During their morning tea, Mari spied a man walking up the path. Even at this distance, there was something familiar about him. Then she knew. It was Lord Yoki. That very strange bird. He looked like a court official, dressed in an elegant robe with the sleeves pulled back to show the silk embroidery of the lining. Mari snorted with disdain at his vanity.

He wore a high stiff cap on the top of his head, with strings tied under his chin. The closer he came, the more Mari was convinced it was Lord Yoki. His nose gave it away. It might appear normal to some, especially men who drank too much sake, but it was clearly the nose of a Tengu. Long and red.

 He had thrown a glamour of magic over his form. Only where his sandals peeked from beneath his long robes could one tell that his magic hadn’t worked completely. His feet were still bird claws, the nails curving to the ground.

“Who is it, Mari?” asked Lady Nyo, agitated and fearful.

“Oh, Hana! I believe it to be Lord Yoki. Do you not see the telltale signs?”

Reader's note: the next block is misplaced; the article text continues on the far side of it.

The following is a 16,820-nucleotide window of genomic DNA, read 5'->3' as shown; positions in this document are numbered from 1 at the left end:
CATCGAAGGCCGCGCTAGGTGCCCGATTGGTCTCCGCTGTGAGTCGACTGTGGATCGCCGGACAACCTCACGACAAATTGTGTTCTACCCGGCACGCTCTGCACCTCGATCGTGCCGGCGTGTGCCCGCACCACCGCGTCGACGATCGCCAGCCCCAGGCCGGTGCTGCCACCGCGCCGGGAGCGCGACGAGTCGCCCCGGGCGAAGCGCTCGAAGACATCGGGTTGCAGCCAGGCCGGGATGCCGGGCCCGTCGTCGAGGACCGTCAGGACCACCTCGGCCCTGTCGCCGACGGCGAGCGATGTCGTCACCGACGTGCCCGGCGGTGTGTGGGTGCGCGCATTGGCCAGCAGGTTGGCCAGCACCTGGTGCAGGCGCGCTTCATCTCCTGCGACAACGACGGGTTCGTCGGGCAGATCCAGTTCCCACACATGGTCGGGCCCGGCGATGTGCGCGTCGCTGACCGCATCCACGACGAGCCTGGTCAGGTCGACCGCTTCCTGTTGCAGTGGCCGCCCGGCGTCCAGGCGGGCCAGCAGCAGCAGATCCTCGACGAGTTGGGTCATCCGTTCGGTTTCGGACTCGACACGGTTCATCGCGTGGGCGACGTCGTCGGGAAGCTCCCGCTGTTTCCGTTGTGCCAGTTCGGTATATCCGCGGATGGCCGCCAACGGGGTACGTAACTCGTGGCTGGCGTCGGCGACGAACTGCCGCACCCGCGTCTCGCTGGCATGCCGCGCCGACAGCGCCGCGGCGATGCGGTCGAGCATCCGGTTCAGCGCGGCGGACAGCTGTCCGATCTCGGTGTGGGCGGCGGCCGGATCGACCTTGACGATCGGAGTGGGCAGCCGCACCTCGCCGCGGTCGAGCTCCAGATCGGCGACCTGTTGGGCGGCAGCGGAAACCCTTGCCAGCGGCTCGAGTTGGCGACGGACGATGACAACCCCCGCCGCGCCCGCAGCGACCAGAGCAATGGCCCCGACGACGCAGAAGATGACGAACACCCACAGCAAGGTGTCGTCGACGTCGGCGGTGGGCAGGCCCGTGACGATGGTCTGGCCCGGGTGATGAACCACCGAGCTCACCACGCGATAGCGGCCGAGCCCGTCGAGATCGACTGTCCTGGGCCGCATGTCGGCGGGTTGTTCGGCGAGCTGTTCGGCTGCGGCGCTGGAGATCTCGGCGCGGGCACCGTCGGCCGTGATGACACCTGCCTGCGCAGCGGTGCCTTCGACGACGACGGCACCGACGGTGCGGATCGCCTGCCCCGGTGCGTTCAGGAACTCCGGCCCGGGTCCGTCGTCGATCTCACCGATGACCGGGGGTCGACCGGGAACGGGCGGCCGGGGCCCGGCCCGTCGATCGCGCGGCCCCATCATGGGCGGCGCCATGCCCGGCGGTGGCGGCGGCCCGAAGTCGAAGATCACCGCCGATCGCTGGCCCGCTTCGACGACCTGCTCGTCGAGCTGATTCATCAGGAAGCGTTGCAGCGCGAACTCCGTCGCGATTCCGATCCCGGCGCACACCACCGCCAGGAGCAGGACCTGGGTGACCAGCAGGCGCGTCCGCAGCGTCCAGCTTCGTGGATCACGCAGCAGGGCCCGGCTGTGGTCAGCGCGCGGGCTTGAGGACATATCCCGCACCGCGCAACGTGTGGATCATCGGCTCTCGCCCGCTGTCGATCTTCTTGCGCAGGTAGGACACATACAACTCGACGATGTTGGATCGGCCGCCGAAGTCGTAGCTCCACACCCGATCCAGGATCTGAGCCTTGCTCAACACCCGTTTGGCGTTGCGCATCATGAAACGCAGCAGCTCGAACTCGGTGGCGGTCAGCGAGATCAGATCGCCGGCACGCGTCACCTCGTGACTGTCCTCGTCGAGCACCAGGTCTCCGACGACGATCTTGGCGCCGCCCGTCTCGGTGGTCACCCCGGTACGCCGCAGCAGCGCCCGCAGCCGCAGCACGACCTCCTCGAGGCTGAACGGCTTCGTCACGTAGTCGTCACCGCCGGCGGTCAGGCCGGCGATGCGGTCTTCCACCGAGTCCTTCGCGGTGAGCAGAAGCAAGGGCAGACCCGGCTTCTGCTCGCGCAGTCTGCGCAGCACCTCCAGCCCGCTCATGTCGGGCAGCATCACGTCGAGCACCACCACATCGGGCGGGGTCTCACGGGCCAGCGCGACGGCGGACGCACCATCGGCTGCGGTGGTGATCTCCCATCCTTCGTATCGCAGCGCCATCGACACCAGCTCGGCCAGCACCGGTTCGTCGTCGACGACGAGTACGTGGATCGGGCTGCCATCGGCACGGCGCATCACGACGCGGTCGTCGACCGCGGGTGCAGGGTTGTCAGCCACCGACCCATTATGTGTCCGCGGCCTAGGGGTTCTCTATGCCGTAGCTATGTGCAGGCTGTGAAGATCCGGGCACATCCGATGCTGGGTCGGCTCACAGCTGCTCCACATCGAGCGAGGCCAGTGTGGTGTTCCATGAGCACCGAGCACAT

Mari had expected him, the sooner the better. She wanted to thank him for the feather and the flight, but she also wanted more than that. Seeking the protection of a Tengu was not a bad idea. He had his own forms of magic. This was comforting. And he was the only one around who had at least some understanding of her century. There was a bond between them, beyond magic. He was the only “real” creature in her very long dream. Most of all, she wanted news of Lord Tetsu. Her appearance at the temple would evoke strong emotions, even from a man who put on a poker face. Would Lord Tetsu want her back in his life? Whatever he wants, she was here and would probably never return home. This could be her home, a new start in a strange land. Whether she would be alone or not was something she couldn’t answer but she was hopeful that something could be salvaged from their former relationship.

The two women watched as the man made his way up the steep path, leaning on a heavy staff. Faced with each other, they bowed. Mari could see the glamour didn’t take with his hair, either. Instead of being jet black, his hair was iridescent. The colors of the spectrum streamed forth and dissolved into feathers if one looked long enough.

Mari smiled. The first time she met Lord Yoki was after the séance at Miyo’s when she was walking home. Sitting on a wire, under a street lamp, was a large bird. He barked at her to go home and get out of the cold. His feathers shone like jewels from Solomon’s mines.